Those who have joint custody of a child in Texas may want to know how the IRS views the issue of which parent is able to claim the child as a dependent on their tax return and receive the tax benefits. Many divorcing couples settle this matter in the divorce agreement. However, if they do not agree, there are rules that the IRS uses to determine who gets the tax break.

Only one parent can receive tax benefits, and the IRS will verify the child’s Social Security number. The first thing that the IRS will look at is the custody ratio and which parent has more time with the child. The IRS may award the ability to deduct to the parent with more time.

However, the IRS may also look at the incomes of both of the parents. If the child lives with each parent for exactly the same amount of time each year, the IRS will use the adjusted gross income as the tiebreaker. Parents can fill out an IRS form that allows the other parent who would ordinarily not have the right to claim the child the ability to do so. Of course, the parents are best advised to work this matter out on their own because if both of them try to claim the child, it may spark an audit of both parents.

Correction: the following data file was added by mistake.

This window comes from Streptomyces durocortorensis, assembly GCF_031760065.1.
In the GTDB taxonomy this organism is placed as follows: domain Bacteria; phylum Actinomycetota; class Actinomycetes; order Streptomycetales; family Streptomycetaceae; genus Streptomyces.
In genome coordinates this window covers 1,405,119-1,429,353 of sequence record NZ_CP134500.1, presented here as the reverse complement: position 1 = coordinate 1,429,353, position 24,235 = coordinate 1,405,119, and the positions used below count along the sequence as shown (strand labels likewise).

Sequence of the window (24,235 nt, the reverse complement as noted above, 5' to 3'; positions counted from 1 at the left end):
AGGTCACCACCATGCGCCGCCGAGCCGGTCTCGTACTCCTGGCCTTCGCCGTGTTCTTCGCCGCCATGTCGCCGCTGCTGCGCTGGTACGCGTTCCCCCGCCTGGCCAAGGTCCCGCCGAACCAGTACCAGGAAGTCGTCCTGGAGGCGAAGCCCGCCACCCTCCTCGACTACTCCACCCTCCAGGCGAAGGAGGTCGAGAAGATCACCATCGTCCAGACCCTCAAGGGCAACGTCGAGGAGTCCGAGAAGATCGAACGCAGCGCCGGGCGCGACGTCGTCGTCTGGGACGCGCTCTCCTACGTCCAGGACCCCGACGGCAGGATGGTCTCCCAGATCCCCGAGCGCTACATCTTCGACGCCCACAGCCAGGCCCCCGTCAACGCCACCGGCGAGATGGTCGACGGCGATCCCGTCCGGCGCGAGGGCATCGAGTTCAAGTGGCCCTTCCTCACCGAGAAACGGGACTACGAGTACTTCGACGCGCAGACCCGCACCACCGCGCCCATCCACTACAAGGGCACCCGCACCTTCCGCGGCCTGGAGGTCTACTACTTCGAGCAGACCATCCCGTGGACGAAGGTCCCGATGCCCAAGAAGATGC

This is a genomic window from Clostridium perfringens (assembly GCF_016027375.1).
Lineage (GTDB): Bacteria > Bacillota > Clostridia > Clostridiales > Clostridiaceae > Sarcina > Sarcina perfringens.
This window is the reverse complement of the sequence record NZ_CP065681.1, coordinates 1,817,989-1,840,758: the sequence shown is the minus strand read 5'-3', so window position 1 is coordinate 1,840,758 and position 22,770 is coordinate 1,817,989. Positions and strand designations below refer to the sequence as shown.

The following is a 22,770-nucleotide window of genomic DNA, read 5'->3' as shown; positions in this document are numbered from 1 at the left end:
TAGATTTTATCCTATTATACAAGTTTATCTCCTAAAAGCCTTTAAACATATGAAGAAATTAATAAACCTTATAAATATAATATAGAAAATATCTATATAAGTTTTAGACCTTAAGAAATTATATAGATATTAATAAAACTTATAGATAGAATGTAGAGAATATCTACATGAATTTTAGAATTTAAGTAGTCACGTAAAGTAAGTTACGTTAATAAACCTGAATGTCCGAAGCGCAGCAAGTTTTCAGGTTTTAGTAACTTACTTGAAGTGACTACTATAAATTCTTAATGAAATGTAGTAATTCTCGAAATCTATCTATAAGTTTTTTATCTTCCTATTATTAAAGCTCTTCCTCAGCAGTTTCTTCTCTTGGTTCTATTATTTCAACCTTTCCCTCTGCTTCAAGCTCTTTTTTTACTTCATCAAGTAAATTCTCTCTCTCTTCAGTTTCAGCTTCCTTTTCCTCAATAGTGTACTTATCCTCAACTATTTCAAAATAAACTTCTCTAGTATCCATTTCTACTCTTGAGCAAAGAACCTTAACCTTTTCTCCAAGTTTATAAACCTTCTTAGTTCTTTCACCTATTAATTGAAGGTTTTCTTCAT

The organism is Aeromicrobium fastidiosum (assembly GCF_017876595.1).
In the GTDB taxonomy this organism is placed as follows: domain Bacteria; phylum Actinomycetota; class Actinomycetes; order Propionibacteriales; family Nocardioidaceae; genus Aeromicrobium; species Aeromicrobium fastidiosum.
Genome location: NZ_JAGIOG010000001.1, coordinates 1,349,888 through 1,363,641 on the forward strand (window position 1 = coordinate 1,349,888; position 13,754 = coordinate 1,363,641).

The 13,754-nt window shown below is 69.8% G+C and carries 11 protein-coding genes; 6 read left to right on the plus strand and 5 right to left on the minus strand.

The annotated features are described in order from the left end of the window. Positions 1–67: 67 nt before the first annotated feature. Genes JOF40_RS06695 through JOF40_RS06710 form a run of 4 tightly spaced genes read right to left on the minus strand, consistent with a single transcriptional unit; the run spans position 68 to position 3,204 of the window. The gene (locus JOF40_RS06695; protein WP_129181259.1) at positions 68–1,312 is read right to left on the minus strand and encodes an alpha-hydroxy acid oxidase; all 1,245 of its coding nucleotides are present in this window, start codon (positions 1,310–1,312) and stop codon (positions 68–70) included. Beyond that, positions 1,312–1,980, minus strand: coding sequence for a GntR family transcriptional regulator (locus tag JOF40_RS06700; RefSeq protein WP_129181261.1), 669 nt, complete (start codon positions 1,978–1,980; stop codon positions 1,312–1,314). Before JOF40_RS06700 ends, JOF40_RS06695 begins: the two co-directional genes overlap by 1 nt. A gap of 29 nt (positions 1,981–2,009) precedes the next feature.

A parent may retain the services of a child custody and support lawyer in order to negotiate with the other parent. Being able to deduct the child as a dependent may be used as a bargaining chip in the negotiation of the divorce agreement. A court may also decide the matter if settlement terms are imposed, and the judge may not always follow the rules that the IRS uses to determine who gets the credit.